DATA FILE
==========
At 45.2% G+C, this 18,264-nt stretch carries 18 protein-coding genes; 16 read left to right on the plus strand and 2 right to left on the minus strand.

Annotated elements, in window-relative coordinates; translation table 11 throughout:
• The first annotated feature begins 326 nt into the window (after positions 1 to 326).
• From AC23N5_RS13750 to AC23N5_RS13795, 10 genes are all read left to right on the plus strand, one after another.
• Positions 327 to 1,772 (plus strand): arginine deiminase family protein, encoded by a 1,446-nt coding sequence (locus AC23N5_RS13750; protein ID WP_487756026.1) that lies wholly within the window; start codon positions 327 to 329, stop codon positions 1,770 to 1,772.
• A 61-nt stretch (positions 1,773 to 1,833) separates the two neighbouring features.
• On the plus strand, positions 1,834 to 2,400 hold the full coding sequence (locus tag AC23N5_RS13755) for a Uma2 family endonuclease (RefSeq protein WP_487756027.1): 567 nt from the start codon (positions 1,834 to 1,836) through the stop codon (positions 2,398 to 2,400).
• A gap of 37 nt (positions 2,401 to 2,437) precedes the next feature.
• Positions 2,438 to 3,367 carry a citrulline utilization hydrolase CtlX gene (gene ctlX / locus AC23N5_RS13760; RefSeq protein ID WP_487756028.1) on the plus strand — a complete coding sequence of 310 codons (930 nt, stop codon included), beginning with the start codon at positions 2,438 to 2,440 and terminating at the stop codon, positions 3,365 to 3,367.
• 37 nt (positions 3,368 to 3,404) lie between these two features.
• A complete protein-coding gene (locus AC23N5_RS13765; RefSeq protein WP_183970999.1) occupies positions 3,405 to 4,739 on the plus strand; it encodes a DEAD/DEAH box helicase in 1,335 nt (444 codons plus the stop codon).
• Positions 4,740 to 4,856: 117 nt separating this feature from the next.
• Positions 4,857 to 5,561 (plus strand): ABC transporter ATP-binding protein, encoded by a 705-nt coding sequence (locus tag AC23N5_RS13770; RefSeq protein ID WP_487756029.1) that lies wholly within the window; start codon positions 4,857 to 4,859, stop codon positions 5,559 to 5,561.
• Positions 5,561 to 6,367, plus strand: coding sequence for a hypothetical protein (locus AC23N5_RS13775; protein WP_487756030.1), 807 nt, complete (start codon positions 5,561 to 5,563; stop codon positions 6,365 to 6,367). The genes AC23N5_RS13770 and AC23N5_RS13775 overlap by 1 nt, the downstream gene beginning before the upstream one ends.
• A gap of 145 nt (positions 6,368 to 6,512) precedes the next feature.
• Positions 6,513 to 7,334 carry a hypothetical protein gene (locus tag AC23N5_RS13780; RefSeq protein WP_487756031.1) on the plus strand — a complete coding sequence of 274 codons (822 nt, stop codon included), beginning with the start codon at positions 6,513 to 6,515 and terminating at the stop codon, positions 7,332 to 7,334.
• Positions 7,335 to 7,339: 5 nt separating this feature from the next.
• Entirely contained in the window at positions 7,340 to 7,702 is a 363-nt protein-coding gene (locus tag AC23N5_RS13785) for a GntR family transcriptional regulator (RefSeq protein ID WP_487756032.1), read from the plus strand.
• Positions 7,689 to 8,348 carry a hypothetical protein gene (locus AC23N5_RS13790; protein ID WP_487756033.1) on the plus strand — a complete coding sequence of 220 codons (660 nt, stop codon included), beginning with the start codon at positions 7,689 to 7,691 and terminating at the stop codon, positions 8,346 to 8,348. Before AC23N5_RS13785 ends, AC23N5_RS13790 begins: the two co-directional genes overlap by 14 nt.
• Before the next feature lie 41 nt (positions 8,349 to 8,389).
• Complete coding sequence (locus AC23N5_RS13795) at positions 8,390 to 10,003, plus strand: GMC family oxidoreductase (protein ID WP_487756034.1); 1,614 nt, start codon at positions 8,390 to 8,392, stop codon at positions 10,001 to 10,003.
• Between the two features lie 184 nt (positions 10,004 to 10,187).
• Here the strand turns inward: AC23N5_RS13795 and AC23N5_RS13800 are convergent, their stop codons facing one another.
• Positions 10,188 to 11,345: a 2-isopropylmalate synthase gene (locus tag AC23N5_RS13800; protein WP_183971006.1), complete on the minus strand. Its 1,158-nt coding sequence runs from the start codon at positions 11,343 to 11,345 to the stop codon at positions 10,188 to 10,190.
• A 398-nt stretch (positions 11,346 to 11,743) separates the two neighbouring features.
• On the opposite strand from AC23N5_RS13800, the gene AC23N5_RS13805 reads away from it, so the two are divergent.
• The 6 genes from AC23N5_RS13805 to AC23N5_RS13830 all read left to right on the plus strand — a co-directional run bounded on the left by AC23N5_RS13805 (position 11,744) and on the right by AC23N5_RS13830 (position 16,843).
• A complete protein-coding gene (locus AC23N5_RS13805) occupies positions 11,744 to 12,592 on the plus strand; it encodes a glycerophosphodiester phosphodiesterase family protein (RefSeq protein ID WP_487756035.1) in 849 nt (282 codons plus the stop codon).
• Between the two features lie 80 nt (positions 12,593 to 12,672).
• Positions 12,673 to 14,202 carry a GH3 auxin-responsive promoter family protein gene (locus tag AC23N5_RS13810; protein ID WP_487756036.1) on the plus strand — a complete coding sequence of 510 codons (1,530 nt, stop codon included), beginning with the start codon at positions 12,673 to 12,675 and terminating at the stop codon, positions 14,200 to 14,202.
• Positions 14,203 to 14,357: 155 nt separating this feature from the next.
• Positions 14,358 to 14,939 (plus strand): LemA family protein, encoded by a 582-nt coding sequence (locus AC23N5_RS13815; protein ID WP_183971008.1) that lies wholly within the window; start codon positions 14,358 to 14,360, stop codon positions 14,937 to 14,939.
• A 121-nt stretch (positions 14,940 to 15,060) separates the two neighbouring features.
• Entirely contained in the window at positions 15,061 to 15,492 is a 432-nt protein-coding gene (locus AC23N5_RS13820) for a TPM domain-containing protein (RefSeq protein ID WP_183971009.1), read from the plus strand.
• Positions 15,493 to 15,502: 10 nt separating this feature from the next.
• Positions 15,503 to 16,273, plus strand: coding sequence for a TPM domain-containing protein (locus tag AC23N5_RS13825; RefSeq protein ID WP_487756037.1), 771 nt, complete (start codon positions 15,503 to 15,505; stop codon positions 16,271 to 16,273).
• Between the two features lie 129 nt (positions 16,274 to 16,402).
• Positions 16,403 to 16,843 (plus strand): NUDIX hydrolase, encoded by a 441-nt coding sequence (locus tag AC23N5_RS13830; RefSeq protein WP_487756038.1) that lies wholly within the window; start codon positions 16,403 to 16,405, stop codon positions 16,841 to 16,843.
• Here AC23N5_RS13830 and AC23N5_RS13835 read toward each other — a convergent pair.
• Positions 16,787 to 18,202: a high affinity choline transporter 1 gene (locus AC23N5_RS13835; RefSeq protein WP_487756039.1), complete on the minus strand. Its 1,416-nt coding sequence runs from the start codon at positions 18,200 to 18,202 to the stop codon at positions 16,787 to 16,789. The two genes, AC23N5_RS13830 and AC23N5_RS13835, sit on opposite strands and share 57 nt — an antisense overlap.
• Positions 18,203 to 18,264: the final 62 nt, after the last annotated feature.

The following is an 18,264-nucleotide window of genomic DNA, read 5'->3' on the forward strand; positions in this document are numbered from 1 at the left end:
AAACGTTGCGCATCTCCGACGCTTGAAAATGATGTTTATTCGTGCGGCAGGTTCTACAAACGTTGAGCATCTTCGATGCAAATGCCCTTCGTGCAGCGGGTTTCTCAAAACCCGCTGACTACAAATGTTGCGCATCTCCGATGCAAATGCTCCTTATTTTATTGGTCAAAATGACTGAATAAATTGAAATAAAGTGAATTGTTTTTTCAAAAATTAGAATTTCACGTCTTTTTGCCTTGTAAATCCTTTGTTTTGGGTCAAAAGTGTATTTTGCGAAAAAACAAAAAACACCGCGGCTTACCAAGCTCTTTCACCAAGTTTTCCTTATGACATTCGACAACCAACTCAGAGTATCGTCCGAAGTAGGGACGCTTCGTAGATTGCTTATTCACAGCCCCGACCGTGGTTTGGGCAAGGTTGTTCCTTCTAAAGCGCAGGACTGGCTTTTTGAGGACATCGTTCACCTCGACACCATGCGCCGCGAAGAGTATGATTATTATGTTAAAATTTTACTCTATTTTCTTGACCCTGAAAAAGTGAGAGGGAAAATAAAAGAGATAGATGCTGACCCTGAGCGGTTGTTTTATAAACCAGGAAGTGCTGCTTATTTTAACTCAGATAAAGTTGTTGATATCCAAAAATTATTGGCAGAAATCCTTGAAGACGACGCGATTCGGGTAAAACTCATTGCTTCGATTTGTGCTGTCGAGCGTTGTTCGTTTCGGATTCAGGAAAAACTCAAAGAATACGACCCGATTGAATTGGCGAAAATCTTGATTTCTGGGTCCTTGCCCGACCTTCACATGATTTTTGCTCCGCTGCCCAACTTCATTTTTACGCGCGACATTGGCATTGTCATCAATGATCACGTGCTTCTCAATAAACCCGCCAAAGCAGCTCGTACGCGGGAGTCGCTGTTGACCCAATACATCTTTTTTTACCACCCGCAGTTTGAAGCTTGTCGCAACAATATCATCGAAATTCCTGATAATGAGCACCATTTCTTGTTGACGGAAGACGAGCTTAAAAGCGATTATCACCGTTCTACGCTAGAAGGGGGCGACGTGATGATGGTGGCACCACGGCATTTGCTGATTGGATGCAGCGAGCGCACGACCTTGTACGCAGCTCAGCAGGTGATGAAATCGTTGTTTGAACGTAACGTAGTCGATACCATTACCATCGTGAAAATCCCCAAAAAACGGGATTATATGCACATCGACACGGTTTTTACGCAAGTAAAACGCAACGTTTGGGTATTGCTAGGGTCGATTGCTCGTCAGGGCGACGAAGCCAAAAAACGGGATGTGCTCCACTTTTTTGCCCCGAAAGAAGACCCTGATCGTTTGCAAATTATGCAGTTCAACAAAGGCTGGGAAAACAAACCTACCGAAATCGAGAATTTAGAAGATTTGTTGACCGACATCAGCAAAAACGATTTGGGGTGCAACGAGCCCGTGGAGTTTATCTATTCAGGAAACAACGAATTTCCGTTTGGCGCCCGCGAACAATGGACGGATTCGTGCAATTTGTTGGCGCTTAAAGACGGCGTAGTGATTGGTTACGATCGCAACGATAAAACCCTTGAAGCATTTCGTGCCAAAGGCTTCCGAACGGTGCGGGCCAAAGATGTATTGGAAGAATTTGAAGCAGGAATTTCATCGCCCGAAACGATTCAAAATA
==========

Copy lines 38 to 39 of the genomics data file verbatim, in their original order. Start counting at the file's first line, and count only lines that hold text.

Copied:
• Positions 16,403 to 16,843 (plus strand): NUDIX hydrolase, encoded by a 441-nt coding sequence (locus tag AC23N5_RS13830; RefSeq protein WP_487756038.1) that lies wholly within the window; start codon positions 16,403 to 16,405, stop codon positions 16,841 to 16,843.
• Here AC23N5_RS13830 and AC23N5_RS13835 read toward each other — a convergent pair.